TOM FUDGE: Alondra, you work for the Own the Dream Campaign, what is it doing? Talk about that a little bit more before we run out of time, what is it doing to reach out to young people who are like you?

LILIA VELASQUEZ: Own the Dream Campaign is a national campaign that was brought to us through United We Dream, one of the largest undocumented youth led organizations, they are stationed in DC and they have affiliates all over the country. The Own the Dream Campaign is really giving the narrative as to what these dreamers should be. Everybody thinks that dreamers are supposed to be well educated people that went to college and completed high school diplomas and they want to be a giving to society. But a lot of people did not complete high school because they did not think they could, and they did not go to college because they did not think they could. I was one of those people who was told I could not go to college by a lot of counselors. That was not true, I could go to college and they did not tell me. There are people that still do not know their rights as undocumented individuals, and Own the Dream changes the narrative, not only to dreamers but to everyone who is undocumented.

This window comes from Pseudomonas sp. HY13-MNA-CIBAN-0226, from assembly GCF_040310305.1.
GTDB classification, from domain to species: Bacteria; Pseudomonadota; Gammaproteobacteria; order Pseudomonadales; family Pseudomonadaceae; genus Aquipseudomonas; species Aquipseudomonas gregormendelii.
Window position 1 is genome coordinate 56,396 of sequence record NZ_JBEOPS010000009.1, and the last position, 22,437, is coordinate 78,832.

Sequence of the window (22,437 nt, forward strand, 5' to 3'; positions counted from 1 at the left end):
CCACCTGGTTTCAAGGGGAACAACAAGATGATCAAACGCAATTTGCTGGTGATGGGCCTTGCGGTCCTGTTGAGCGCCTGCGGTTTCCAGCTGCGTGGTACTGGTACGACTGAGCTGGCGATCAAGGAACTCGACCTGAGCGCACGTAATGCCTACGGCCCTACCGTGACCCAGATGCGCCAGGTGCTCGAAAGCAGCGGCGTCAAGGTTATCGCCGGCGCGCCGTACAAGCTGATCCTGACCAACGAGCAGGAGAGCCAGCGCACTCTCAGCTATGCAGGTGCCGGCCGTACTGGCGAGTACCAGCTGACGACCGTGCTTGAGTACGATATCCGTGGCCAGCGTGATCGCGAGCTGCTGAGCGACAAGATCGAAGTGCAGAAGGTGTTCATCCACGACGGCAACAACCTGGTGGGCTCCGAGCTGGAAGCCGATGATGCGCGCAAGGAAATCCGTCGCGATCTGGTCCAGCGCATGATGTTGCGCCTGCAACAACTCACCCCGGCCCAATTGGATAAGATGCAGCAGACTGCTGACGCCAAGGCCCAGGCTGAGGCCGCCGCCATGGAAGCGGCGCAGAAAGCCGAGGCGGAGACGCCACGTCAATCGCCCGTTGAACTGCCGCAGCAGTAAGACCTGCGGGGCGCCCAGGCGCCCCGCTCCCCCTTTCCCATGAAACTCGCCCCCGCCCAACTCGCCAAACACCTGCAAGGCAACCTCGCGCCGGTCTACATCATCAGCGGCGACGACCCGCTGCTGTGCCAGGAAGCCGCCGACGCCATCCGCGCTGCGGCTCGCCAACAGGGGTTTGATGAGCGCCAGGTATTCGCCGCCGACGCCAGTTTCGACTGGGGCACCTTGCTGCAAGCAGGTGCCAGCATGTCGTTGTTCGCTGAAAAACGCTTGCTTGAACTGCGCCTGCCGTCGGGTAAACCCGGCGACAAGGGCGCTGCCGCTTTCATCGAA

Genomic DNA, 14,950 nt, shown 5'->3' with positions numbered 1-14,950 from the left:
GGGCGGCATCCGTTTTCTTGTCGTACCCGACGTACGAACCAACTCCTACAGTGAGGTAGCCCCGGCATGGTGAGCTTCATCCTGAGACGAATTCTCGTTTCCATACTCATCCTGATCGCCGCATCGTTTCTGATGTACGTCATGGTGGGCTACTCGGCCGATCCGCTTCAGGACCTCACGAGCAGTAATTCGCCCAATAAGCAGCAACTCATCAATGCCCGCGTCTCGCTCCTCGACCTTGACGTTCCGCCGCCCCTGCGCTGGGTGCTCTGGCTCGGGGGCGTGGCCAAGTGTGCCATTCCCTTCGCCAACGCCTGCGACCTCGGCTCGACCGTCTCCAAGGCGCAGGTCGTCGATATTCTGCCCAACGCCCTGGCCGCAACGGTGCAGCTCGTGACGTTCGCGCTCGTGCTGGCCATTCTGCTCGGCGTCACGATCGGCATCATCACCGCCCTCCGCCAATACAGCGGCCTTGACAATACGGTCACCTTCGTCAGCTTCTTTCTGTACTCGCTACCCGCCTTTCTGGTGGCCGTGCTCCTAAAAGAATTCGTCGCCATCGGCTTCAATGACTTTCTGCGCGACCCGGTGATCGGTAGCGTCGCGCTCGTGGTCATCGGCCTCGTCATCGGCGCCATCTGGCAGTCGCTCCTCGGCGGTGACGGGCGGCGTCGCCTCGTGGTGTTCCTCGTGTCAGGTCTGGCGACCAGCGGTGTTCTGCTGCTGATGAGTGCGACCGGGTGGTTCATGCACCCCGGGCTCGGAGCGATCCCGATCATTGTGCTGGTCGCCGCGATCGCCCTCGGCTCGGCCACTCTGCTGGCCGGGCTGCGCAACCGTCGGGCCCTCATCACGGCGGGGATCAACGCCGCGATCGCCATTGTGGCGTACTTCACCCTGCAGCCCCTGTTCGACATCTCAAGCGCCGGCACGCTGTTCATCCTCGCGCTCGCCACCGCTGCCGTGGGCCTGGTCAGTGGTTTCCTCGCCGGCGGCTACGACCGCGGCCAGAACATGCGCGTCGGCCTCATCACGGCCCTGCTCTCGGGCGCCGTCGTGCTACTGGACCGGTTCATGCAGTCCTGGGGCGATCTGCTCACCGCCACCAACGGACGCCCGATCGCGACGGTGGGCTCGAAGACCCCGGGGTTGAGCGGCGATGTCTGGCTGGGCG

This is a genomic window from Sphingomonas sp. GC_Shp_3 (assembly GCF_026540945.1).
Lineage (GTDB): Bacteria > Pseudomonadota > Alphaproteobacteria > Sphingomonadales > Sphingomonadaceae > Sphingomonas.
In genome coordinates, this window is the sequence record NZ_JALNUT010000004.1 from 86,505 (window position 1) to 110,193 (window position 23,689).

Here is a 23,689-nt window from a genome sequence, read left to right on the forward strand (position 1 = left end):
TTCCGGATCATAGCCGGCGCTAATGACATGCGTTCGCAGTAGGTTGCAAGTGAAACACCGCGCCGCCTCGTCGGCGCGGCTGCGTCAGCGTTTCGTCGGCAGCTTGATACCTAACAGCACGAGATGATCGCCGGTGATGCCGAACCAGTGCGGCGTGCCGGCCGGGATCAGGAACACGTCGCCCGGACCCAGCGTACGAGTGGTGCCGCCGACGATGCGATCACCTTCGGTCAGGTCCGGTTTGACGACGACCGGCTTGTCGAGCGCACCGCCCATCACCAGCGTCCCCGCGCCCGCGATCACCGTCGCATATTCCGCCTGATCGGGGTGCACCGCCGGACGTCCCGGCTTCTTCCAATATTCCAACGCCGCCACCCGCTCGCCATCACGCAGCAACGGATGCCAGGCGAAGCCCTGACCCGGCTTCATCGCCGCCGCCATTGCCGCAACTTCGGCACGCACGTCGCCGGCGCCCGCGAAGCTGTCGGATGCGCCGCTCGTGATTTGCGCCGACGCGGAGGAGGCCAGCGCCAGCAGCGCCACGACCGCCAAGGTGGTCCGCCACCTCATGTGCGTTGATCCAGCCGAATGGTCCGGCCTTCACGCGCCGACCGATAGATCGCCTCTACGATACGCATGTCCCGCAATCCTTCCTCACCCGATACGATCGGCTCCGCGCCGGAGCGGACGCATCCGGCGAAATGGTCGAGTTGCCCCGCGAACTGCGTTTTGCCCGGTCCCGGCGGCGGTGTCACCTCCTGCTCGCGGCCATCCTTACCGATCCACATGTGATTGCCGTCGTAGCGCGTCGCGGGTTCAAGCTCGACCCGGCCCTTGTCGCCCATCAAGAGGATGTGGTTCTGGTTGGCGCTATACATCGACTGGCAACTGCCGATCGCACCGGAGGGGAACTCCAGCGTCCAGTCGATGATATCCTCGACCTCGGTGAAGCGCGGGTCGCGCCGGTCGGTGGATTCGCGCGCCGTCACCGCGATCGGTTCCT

TOM FUDGE: Well, thank you very much to my guests. If you want any information about the Own the Dream Campaign, and what they are doing to help undocumented immigrants, go to our website Thank you very much for coming in.